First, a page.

With an Arab revolt against British colonial rule in Eretz Yisrael and concerned that growing Jewish immigration had provoked the Arabs, Chamberlain believed that Anderson, who had effectively suppressed terrorism while serving as governor of Bengal, was the man for the hour (he had once characterized him as “the efficiently ruthless sahib”). In a “secret and confidential” response to Chamberlain, however, Anderson explained in detail that he was utterly fatigued from his service as Governor of Bengal such that he required a “prolonged period of recuperation…(and) adequate rest.”

Chamberlain was very upset at Anderson for declining the appointment, and the position ultimately went to Sir Harold MacMichael, who went on to earn the name “Haman” by Jews worldwide for his denial of Jewish immigration and, in particular, for the Jewish blood on his hands in refusing the Holocaust survivors aboard the Struma to disembark. (The ship ultimately sank on February 24, 1942, killing 768 Jewish men, women, and children, making it the largest exclusively civilian naval disaster of World War II.)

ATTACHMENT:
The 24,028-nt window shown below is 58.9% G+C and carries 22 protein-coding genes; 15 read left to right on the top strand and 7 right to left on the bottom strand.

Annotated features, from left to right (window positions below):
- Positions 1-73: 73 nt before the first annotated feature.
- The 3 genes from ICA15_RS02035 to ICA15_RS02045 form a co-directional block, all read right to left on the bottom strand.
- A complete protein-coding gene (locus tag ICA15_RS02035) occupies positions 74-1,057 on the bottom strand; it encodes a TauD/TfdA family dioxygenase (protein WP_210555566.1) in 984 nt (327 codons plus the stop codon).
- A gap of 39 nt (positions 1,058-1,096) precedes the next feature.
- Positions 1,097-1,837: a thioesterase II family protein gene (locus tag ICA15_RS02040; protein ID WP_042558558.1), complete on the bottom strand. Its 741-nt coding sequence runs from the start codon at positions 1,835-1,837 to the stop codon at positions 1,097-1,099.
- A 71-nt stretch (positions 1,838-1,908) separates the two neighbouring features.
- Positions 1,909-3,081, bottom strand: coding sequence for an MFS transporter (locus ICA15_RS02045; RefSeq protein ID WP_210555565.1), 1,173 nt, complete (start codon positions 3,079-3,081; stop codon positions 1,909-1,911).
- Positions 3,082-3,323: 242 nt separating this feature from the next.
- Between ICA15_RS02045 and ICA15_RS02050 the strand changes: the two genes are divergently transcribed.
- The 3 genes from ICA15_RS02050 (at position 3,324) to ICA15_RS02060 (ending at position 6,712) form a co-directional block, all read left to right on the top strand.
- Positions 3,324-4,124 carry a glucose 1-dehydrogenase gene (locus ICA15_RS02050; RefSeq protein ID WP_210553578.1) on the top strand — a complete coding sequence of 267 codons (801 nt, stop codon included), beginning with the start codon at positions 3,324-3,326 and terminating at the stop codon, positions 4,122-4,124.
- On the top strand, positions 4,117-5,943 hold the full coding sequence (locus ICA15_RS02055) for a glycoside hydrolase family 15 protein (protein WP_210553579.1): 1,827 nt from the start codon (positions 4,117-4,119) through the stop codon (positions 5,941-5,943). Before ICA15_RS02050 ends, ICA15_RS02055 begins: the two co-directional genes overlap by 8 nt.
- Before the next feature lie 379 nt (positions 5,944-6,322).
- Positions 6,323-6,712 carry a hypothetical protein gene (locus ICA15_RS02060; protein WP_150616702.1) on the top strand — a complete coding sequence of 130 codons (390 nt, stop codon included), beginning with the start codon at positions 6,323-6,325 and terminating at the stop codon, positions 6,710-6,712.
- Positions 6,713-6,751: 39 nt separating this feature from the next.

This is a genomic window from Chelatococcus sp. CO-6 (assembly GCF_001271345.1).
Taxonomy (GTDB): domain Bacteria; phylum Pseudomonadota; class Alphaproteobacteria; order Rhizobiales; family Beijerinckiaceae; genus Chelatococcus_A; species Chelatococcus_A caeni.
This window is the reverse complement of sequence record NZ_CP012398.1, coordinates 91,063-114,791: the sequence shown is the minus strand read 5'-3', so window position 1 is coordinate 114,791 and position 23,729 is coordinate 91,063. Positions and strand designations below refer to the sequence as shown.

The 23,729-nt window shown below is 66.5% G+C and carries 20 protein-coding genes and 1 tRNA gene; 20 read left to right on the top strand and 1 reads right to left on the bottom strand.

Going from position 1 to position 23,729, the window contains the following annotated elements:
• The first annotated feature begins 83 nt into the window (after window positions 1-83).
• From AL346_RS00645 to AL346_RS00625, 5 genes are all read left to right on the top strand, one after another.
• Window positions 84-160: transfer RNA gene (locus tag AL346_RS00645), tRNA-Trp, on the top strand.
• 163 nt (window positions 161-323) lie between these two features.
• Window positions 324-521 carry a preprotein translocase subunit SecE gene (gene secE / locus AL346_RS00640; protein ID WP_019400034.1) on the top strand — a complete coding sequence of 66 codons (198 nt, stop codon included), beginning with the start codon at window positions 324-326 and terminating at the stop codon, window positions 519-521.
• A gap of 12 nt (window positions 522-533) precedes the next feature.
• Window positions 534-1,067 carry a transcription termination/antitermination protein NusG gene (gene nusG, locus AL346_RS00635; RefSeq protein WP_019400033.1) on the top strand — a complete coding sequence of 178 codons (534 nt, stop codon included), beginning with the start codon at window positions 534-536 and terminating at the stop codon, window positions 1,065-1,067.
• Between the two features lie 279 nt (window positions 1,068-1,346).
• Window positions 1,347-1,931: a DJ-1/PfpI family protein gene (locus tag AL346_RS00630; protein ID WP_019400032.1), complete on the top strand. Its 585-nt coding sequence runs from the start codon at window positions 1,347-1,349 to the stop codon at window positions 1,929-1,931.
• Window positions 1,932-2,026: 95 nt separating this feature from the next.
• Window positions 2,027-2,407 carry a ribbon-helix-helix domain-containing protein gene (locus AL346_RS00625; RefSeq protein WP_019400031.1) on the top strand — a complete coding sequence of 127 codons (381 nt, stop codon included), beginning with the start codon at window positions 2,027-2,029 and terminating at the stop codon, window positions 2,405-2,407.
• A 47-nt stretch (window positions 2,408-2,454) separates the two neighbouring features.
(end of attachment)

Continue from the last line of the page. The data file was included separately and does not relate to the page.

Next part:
Chamberlain’s very name has become synonymous with “appeasement” and, to this day, he remains perhaps the most scorned British prime minister. Characterizing the events leading up to WWII and the Holocaust as a mere “quarrel in a faraway country between people of whom we know nothing,” he flew to Munich in an attempt to pacify Hitler and cut a deal with the Fuhrer on September 30, 1938, allowing Germany to annex the Czech Sudetenland.

After perpetrating one of the greatest betrayals in modern history, he returned to London and proudly declared that he had achieved “peace for our time” – less than six months before Hitler marched into Prague (on March 15, 1939) and Poland (on September 1, 1939) six months after that.

Although Chamberlain paid lip service to the plight of the Jews, his true opinion of them was more accurately reflected in his private papers, particularly in a July 30, 1939 letter to his sister, in which he wrote “No doubt the Jews aren’t a lovable people; I don’t care about them myself; but that is not sufficient to explain the Pogrom.”